Glossary of Terms
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- ALLITERATION - Sally sells seashells by the seashore is an example of alliteration. We are repeating the consonant "s" within the line.
- ASSONANCE - The repetition of a vowel sound within a line of poetry, such as the title of the children's book The Cat in the Hat by Dr. Seuss (the "a" sound)
- BLANK VERSE - Unrhymed iambic pentameter.
- CAESURA - A pause in a line of poetry, typically indicated by punctuation such as a comma.
- CONSONANCE - Repetition of a consonant sound anywhere other than the start of words (because that's alliteration).
- END RHYME - Rhymes placed at the end of lines.
- END STOP - Punctuation at the end of a line of poetry.
- ENJAMBMENT - Enjambment is very common in poetry. It occurs when a sentence is broken into two or more lines of poetry.
- FIGURATIVE LANGUAGE - Figurative language involves the use of a word or phrase for some other purpose than its literal meaning (such as metaphors, similes, hyperbole, etc.)
- HYPERBOLE - Exaggeration, such as "I'm so hungry I could eat a horse."
- IMAGERY - Imagery is a specific type of description that is designed to appeal to specific senses (usually visual imagery). Please note that basic descriptions ("she had red hair") do not count as imagery. The detail must be vivid enough to create a mental picture!
- METAPHOR - "My love is a red, red rose." Metaphors create a direct comparison between two otherwise unlike objects.
- ONOMATOPOEIA - Think Batman. Ka-pow! Zoom! Blam! Words used to "describe" sound are onomatopoeia.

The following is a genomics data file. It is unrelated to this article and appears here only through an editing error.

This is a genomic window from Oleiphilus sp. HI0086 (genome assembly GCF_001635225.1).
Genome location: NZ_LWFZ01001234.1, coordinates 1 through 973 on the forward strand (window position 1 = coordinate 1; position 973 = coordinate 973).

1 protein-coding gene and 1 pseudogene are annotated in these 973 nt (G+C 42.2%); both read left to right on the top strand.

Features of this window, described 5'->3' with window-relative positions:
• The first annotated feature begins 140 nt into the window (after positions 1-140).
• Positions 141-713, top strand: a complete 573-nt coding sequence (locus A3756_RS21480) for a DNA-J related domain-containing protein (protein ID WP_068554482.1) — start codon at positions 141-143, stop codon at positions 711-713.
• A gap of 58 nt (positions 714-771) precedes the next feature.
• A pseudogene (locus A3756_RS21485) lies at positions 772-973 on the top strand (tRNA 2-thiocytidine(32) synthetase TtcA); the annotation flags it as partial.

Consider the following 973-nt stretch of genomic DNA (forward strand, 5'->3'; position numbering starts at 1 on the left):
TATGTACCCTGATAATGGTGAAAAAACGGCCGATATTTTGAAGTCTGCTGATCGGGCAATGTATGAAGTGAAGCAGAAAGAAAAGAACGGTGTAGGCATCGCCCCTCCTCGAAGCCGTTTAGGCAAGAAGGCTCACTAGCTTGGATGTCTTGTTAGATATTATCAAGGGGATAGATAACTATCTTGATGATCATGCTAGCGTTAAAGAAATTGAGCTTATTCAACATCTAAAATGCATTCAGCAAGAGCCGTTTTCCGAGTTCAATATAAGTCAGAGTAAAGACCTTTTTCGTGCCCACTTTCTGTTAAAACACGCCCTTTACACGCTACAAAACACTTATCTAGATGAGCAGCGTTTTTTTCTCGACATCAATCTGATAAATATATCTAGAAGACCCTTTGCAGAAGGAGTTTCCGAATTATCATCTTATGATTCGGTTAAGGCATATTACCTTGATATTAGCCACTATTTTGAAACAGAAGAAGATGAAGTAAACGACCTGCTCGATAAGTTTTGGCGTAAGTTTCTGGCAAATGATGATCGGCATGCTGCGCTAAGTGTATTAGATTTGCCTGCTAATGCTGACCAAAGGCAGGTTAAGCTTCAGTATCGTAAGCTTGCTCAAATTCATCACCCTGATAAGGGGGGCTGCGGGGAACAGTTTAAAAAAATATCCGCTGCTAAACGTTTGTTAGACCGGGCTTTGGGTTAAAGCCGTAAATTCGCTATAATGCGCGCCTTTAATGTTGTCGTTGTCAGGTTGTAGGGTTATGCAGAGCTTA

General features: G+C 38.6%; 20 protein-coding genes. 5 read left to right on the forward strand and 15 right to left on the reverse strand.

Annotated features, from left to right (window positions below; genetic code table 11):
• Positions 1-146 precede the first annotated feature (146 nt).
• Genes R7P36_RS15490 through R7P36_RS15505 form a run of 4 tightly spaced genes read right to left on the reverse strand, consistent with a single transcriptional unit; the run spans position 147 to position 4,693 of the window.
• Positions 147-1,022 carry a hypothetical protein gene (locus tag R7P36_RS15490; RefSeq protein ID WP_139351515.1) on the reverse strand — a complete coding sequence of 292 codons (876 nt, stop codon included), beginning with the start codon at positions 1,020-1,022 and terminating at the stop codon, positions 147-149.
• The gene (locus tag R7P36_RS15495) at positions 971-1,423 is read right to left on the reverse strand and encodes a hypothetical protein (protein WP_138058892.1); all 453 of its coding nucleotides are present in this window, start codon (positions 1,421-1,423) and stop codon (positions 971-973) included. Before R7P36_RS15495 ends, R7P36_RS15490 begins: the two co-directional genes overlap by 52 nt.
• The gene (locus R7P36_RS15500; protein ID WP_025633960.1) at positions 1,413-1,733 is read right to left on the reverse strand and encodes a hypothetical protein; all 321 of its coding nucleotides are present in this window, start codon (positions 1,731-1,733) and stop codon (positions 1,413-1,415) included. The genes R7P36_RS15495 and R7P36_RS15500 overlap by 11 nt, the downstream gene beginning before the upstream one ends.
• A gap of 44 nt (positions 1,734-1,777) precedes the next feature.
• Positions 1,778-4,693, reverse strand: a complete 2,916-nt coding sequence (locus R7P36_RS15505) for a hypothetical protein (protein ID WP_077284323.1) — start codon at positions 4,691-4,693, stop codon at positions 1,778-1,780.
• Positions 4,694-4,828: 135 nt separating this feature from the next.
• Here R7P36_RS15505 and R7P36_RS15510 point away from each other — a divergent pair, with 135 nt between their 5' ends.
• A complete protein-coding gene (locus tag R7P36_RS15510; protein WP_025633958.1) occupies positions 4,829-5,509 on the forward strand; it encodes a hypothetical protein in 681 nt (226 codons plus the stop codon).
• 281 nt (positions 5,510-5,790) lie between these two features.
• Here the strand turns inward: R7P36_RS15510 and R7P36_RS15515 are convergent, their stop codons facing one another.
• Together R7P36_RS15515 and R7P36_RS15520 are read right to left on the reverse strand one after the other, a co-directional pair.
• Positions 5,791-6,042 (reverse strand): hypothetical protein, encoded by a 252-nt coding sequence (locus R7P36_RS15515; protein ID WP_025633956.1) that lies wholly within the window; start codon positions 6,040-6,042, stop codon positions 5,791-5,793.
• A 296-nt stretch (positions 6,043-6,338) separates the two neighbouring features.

- PARALLELISM - Parallelism occurs when two different sections have a similarity (for example, a similar structure, rhyme pattern, language, etc.)
- PERSONIFICATION - Giving an inanimate object human characteristics, such as an impatient clock. Impatience is a human trait.
- SIMILE - Unlike metaphors, which create a direct comparison between two unlike objects, similes weaken the comparison by using the words "like" or "as." "My love is like a red, red rose."
- SYMBOLISM - Symbolism can be difficult to understand, but in general, it is the use of a tangible object to represent an abstract idea or concept. Click here for more on symbolism.
- TONE - Please, please, please, if you never do another thing for me--never write, "The author uses tone" on a worksheet or analysis. You simply can't "use tone." Think of a poet's tone as his or her attitude. You don't look at someone and say, "Wow. You sure are using tone today!" You say, "You are really grumpy today!"
N.B. This glossary is by no means exhaustive. If you plan to take an AP course or will be taking English courses in college (beyond English 101), I strongly suggest the purchase of the Harper Handbook to Literature (on Amazon: link). It's a great resource. I bought mine my second year at UK as a required text for an English course and I have used it many times since then. It's one of the few college textbooks I didn't sell back!